And that last scene with Beast really helped to put Matthew Malloy into perspective. Obviously, he’s not the first ‘most powerful mutant ever’, and he won’t be the last, but at least it raises the stakes pretty well for this individual story. I can’t wait to see what Cyclops and his former friends do with the situation at hand.

And while I liked the scene with Triage and the others questioning their training, I hope it doesn’t signify that the Uncanny cadets are going to fall apart. I love those guys!


The comics I review in my Hench-Sized reviews are just the usual comics I pick up from my local shop any given week, along with a few impulse buys I might try on a whim. So if there are any comics or series you’d like me to review each week, let me know in the comments!

About Sean Ian Mills

Hello, this is Sean, the Henchman-4-Hire! By day I am a mild-mannered newspaper reporter in Central New York, and by the rest of the day I'm a pretty big geek when it comes to video games, comic books, movies, cartoons and more.

Posted on September 20, 2014, in Avengers, Batman, Comics, DC, Marvel, Reviews, Spider-Man, X-Men and tagged , , , , , , , , , . Bookmark the permalink. 10 Comments.

  1. You should at least check out the Grayson issue of Future’s End. It was really well written.

    • I read it. Nice use of the event, but otherwise it didn’t really accomplish anything. And that was another series that only just started that definitely didn’t need this weird detour so soon.

  2. Avengers was OK. I still find it hard to care about that series. I hate Nick Bradshaw’s art, and I don’t know why Captain Marvel’s brilliant uniform had its colours changed to dull grey.

    Edge of Spider-Verse was good. Spider-Gwen’s really cool.

    UXM was great. Some really good character stuff, and I liked the scene with the students talking about the revolution. It’s some interesting stuff. One complaint: What the hell was Exodus doing there, helping SHIELD? Since when is Exodus willing to help humans? That felt out of nowhere.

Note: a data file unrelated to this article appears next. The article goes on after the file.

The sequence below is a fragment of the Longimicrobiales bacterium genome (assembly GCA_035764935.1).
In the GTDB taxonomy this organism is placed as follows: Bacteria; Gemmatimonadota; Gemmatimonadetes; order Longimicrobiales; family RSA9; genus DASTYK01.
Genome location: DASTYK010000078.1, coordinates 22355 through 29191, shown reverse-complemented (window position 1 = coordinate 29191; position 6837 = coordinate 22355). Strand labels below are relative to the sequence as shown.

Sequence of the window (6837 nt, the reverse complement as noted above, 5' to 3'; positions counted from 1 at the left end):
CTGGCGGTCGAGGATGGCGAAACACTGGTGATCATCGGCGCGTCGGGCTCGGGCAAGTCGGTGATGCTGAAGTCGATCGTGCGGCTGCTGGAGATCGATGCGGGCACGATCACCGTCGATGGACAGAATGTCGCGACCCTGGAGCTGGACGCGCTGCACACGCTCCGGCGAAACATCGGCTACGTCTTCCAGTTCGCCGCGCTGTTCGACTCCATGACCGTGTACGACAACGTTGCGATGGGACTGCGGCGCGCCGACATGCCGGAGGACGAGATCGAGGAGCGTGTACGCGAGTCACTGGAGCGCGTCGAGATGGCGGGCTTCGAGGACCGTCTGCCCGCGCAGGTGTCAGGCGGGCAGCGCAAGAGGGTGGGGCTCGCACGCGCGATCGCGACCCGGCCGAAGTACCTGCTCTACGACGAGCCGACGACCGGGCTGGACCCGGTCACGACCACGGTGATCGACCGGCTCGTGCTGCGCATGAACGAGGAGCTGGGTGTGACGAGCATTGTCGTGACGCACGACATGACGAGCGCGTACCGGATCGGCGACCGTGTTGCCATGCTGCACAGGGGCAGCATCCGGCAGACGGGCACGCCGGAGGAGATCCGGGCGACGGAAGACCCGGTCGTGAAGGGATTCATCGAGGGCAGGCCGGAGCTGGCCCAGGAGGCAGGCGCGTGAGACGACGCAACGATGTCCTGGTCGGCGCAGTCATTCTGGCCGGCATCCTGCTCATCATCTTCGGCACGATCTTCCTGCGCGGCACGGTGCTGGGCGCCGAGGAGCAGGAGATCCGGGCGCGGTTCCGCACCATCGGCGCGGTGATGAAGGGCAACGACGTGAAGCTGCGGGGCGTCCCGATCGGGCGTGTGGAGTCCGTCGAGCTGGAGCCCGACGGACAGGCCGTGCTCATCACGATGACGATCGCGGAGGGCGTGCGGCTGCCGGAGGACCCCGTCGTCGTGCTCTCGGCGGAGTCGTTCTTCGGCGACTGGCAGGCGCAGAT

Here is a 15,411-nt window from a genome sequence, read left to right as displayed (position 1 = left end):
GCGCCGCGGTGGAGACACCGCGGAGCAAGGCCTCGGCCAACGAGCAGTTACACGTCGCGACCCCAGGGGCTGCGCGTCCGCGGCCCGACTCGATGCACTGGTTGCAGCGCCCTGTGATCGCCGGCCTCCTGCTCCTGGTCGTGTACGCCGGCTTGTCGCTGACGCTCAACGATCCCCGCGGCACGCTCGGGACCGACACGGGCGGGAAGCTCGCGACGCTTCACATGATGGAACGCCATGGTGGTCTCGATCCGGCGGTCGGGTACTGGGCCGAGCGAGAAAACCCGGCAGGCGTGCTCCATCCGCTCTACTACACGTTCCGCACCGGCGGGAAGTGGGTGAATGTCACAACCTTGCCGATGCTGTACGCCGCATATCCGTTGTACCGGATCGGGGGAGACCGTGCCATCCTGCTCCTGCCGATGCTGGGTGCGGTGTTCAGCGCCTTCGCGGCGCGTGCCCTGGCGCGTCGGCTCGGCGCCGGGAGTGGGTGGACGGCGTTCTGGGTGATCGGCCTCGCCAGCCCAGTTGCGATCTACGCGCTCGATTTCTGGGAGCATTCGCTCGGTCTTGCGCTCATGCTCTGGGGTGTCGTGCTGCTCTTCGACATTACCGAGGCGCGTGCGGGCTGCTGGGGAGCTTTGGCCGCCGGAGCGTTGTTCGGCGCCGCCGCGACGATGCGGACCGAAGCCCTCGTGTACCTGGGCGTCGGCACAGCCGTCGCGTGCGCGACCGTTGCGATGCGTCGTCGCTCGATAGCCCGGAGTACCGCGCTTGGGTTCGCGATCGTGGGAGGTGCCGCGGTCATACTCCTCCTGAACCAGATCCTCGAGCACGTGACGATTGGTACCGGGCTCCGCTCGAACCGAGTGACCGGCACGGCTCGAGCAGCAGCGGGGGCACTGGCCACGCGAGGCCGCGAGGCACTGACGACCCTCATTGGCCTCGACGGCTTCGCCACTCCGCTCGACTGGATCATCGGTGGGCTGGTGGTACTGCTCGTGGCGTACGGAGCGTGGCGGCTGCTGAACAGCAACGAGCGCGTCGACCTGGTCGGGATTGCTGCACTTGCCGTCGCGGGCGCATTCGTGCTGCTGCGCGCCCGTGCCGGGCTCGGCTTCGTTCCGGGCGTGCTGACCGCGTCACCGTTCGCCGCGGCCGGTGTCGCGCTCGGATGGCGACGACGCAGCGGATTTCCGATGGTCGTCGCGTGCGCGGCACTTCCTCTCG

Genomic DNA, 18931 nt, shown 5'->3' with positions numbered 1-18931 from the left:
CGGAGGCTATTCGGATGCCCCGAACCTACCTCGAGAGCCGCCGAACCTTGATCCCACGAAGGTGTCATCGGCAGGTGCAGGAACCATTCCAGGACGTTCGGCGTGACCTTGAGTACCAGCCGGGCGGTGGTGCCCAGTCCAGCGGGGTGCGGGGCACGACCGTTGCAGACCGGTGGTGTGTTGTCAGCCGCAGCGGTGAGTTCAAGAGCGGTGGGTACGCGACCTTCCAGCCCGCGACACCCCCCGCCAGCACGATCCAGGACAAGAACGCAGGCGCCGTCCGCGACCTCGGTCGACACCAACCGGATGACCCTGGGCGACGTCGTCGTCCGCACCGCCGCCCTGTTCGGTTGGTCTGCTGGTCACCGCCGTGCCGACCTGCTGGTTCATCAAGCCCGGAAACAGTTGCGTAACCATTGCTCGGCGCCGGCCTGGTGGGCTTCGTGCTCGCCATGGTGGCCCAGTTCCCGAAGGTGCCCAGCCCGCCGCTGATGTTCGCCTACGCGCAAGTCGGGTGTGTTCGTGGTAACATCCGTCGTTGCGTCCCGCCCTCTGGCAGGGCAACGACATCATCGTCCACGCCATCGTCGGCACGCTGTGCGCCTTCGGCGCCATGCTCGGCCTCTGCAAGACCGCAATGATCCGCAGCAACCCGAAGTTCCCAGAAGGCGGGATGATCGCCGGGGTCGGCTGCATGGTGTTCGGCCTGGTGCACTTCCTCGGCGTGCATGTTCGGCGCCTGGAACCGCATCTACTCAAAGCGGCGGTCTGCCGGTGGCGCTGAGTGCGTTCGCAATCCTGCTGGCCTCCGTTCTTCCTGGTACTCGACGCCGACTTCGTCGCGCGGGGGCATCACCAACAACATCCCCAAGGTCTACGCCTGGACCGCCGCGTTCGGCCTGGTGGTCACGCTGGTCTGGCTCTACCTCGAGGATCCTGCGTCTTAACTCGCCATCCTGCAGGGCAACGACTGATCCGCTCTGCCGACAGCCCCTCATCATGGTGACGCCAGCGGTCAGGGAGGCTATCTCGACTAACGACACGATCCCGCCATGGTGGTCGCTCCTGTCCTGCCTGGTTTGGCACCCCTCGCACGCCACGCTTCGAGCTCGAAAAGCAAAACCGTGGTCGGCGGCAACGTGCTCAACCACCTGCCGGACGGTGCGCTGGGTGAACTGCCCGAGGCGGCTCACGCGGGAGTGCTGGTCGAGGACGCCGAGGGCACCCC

• Oh yeah, I’d forgotten all about Exodus. That really was random…

    • Exodus has hand random moments of less crazy over the years. At one point, he was running Genosha as a repentant pacifist intent on harboring peace between baseline humans and other species.

      He’s also been shown capable of being amicable with the X-Men.

      • The last I recall seeing him was in Christos Gage’s X-Men Legacy run, shortly after Schism, where he wanted to kill Scott Summers for letting the mutant race be divided or something. He was talked down by the end, so I know he can be reasonable.

        But working with SHIELD still seems wildly out of character for him.

      • Clearly Bendis just needed a psychic he could kill…

  3. Clarification about “Avengers”: It’s not depicting a possible future. This is the actual future of Marvel that we’ll be seeing in a few months. It’s been explained that while “Avengers” and “New Avengers” move ahead eight months, we’ll watch the rest of the Marvel Universe catch up to them in other titles.

    As for why the jump, I think it’s because of “AXIS.” Hickman probably would have liked to stick with things in the present, but he also needed to move his story out past “AXIS” where he wouldn’t have to worry about it affecting his plans.

    • That makes sense, the Axis part of it. I know they say this is what the Marvel Universe will look like next Spring, but some of these changes are a little too drastic to be believed. Hawkeye, Carol and Sue Storm all members of a paramilitary, SHIELD-led Avengers team? Strikes me as the sort of thing that will be undone by time travel or something…

      • That isn’t outside the realm of possibility, of course. But this is the culmination of what Hickman has been doing since he started writing “Avengers” and “New Avengers,” so it’s going to play all the way out, even if that leads into some kind of deboot.

        Personally, I’m hoping for a “Crisis”-style reboot to come out of this, but who knows.